Notifications and Conversations: embracing the power and simplicity of business messaging channels

Embracing the Power of Every Type of SMS Business Messaging
Phone with alert bell symbol above it

There is no shortage of ways to connect with consumers today, but when you take the plunge into business messaging, the options can be overwhelming.

Short codes, toll-free, 10DLC, Global 2-way, Alphanumeric, RCS, OTT – where do you even begin?

A simple way to approach all of these options is by placing them into two buckets – notifications and conversations. Using these categories as a lens can help bring you closer to the use case at the center of your messaging strategy, and make your channel decisions   simpler and clearer. 

When to Use Notifications

A messaging notification may or may not ask the recipient to do something – like click a URL – but it will not require back and forth texting. 

Typically, business SMS notifications are sent using one of three types of numbers or IDs: short codes, toll-free (US/CAN), or alphanumeric sender IDs  (180+ counties outside the US).

Short codes are business messages sent from a 5-6 digit code instead of a full phone number. Short codes were the first A2P messaging options, so many consumers recognize them as coming from a business.

Toll-free numbers are the kind that begin with 800, 888, 866, etc. These kinds of numbers have been used by businesses for decades, so customers easily recognize them. This makes them ideal for high-throughput enterprise communication since most users assume a business representative is on the other end. 

Alphanumeric sender IDs messages use a string of letters in place of a traditional number type  one-way texting between a business and an opted-in user. This method is more popular in most of Europe, the Asia Pacific region, and Latin America.

SMS Notifications in the Real World

You’ve likely seen notification messages when you’re sent a one-time password to verify your identity, or when your doctor’s office sends you an appointment reminder.

They’re also useful in the banking industry to alert customers of suspicious activity on their accounts. instant communication allows customers to address issues right away and helps them build trust with their financial institutions.

Notifications are ideal for high-throughput communication with little or no response from the recipients. They are intended for one-way communication, but they can also use certain keywords to initiate more information, like when viewers vote via text in tv talent competition shows. 

Consider times when you’ve received a business text notification asking to confirm an appointment with a “YES.” The YES or NO response may elicit more information on the upcoming appointment.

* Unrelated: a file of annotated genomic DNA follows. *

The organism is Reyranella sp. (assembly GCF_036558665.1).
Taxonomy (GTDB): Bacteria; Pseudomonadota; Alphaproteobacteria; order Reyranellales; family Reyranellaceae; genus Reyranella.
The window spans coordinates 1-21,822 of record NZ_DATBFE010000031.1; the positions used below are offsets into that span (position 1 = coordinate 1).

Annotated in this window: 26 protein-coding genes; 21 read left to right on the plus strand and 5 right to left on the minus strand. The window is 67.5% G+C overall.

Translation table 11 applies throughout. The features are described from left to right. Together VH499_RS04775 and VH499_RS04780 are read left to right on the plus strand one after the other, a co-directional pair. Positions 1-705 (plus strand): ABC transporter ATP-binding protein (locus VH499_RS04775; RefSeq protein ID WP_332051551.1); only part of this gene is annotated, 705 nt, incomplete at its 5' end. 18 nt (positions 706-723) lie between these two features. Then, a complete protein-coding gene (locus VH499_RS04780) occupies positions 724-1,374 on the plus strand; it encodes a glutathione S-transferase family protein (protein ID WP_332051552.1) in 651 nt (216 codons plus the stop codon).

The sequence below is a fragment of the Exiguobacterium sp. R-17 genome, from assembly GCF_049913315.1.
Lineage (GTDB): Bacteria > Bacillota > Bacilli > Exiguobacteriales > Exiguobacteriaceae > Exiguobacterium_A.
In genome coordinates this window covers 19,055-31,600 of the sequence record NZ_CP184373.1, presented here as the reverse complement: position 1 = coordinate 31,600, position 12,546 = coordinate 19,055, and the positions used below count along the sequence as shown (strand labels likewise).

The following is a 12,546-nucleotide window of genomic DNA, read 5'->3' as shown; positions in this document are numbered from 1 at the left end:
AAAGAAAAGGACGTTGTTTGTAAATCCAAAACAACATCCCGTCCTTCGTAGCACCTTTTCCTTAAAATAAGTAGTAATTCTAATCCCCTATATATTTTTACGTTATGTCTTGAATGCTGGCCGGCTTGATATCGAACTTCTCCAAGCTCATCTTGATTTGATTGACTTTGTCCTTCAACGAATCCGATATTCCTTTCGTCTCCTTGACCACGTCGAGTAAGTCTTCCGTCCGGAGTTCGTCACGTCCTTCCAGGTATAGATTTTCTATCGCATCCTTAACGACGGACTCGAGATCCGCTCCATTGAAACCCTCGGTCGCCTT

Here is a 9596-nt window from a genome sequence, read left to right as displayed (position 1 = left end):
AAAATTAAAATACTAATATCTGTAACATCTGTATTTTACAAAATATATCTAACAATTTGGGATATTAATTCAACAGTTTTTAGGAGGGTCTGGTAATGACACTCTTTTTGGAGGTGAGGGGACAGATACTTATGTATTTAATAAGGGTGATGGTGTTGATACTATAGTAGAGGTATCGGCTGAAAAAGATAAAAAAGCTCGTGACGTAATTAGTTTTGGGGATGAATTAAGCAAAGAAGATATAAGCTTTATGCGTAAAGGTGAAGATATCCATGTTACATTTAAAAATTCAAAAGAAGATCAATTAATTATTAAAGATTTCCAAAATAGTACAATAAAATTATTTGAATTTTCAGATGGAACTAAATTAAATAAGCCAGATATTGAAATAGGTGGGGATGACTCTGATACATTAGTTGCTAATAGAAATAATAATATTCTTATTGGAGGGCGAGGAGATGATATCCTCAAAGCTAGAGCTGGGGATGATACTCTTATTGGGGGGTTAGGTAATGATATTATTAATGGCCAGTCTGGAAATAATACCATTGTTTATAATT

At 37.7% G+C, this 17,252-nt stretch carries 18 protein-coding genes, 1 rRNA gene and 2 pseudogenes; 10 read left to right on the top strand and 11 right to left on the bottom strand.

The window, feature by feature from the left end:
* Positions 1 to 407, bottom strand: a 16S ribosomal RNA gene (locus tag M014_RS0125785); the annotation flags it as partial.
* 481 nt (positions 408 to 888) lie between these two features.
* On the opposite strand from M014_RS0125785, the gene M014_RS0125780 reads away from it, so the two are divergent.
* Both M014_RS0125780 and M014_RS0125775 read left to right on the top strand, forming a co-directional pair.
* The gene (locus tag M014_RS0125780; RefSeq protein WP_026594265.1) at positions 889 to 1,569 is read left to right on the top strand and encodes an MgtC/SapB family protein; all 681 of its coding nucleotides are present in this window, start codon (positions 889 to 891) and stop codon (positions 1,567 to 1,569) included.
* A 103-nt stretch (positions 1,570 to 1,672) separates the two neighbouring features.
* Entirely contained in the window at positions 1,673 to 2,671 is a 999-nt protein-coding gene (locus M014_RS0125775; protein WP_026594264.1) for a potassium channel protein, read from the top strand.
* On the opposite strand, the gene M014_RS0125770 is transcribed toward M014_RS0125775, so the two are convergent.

Banks and fintech companies use notifications to alert customers when deposits are received or when account balances dip. Credit card companies help prevent fraud by sending texts that let consumers monitor every transaction on their cards.

And of course, notification texts let you alert large groups with urgent updates. Like school delays and cancellations, crisis situations, and more. 

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When to Use Conversations

Unlike notifications, conversational texts allow customers to reply with comments and questions that require a response from the customer. They begin a dialogue – a conversation – with critical real-time engagement. On the side of the business, a person or a bot can be driving this conversation.

These messaging conversations are sent via one of four types of numbers: 10DLC, Global 2-way SMS, RCS, and Over-the-Top.

The 10-digit long code (10DLC) numbers are local numbers used by businesses. You may see these used by the small business owners or contractors in your network. 

Global 2-way SMS starts SMS conversations with a distinct number specific to the country the message is being delivered in, and Rich Communication Services (RCS) allows users to send messages that include multimedia. 

Over-the-Top messaging uses apps and services over the internet instead of traditional wireless, wired, or cable operators. These include platforms like WhatsApp, Facebook Messenger, or Apple Business Chat. 

Toll-free numbers are helpful for two-way messaging because they have instant recognition as business numbers. And with that recognition comes trust. Plus, they can be voice-enabled so customers can both text and talk with customer service on the same numbers.

SMS Conversations in the Real World

Most people see these types of communications when they’re asked to take customer satisfaction surveys or even political polls.

They’re incredibly useful in handling day-to-day customer questions and needs. For example, the healthcare industry can use SMS message conversations to answer questions about appointment scheduling, payment management, and even distributing follow-up information. This is increasingly important for many patients who can easily engage in a text thread, but may not be willing or available to step away for a phone conversation on the same topic during business hours. 

Travel and tourism companies can keep in touch with customers on the go by initiating messaging conversations around reservations, delays, and cancellations. As a result, travelers can make changes and feel secure that their travel company has them covered. 

Salespeople can use 2-way texting to schedule time with prospects, and answer questions that come up along the way. Teachers can have 1:1 conversations with parents or students to answer questions about assignments. Civic groups can easily coordinate with volunteers… The possibilities are endless. 

How Can Bandwidth Help?

Whether you need Short Codes, 10DLC, toll-free or global business messaging, Bandwidth has an option to help you connect directly with your customers. Our messaging APIs can help you embrace the power of text messaging to start valuable conversations.